The recurring dialogue I have with myself while driving goes something like this: I hit a cyclist, she dies, I’m carted away by the police, I serve a prison term of indeterminate but interminable duration. My children, shamed, have to change schools, and my husband, during his weekly visits, chronicles the decline of our beloved garden, a symbol of the death spiral my actions set in motion.
Worried about hitting a cyclist or pedestrian, I’ve recently cut back on driving at night and drive less and less overall. To be sure, I’ve never liked driving, a trait I inherited from my mother, who was famous in our Seattle neighborhood for preferring the “non freeway route.” And like any bona fide Portlander, I limit car travel to improve health, economy and environment.
But as I get older, fear is also playing a role. Portland does a better job than most mitigating conflicts between cars and two wheelers or people on foot. Still, in a world dominated by fast moving two-ton machines, opportunities for death and injury abound. And even in pdx, too many poorly designed streets and non existent driver liability laws compromise safe biking and walking—leaving the burden of responsible driving up to the individual.
That burden is too much for me. Despite efforts to drive slowly and keep an eye out for non-motorized transport, I’m still convinced that somewhere, sometime, I will hit someone. And I wonder how many drivers feel the same way. I wonder how much of the vitriol directed towards cyclists and pedestrians is really animated by fear—the fear of hitting a two wheeler, the fear of a societal shift that is taking place even as the necessary social and physical infrastructure is still inadequate to support it.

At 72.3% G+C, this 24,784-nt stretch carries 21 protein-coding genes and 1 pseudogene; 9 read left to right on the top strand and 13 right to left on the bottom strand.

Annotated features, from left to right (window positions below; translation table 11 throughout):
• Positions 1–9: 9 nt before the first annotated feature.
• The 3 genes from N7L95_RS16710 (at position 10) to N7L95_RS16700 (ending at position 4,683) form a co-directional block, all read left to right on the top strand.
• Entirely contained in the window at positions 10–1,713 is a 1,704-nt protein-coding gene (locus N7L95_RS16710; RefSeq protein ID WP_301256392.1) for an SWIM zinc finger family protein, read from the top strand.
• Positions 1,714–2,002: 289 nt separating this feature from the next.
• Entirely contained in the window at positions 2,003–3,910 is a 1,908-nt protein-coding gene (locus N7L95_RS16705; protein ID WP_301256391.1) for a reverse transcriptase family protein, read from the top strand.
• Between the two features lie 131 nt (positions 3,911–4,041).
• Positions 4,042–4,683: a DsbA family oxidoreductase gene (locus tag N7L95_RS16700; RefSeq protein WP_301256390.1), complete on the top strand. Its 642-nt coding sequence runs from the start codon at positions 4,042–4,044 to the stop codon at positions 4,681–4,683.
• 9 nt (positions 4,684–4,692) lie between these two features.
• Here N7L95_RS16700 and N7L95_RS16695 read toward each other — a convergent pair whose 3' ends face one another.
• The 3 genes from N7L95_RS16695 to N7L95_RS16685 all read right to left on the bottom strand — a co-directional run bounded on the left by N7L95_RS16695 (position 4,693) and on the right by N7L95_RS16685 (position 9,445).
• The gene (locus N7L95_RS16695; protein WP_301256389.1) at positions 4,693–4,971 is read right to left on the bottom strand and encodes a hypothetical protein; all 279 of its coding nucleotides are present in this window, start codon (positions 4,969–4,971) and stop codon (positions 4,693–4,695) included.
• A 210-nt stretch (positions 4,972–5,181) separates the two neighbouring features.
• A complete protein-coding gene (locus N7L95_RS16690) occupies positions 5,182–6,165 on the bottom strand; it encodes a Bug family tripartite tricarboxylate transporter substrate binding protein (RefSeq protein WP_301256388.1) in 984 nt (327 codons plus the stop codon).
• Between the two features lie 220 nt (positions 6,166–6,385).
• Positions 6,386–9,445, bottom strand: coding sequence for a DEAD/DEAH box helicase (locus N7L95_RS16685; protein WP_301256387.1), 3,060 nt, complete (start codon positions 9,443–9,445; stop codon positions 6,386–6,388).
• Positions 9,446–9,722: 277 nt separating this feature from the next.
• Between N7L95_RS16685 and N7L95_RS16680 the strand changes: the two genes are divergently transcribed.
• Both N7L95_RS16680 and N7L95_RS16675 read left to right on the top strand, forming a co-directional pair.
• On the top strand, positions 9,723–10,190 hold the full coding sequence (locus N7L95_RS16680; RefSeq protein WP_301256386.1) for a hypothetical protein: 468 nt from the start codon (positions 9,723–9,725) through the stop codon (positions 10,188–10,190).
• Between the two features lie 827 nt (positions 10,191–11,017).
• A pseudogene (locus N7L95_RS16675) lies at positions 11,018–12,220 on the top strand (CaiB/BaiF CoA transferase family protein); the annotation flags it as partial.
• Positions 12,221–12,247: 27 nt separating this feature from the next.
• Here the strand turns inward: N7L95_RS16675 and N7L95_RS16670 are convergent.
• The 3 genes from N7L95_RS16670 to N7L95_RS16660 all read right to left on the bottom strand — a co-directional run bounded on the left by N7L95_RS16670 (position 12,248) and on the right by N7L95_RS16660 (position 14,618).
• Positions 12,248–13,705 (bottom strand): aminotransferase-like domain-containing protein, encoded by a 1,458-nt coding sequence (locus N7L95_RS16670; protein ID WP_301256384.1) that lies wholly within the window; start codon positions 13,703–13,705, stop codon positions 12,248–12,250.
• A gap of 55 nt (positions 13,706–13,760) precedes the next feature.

Perhaps that’s too generous an analysis. But in cities like Amsterdam and Copenhagen, a deeply ingrained multi modal culture, including mixed use street design and strict speed limits and driver liability, takes the pressure off everyone, including, paradoxically, drivers.
To be a bit literary about it, let me end with this epigraph from a Nadine Gordimer book I just finished reading: July’s People, a parable of South Africa. “The old is dying and the new cannot be born. In this interregnum arises a great diversity of morbid symptoms.” As American car culture falters and the new bike/ped/transit culture struggles to gain ascendancy –I am, it would seem, experiencing a diversity of morbid symptoms.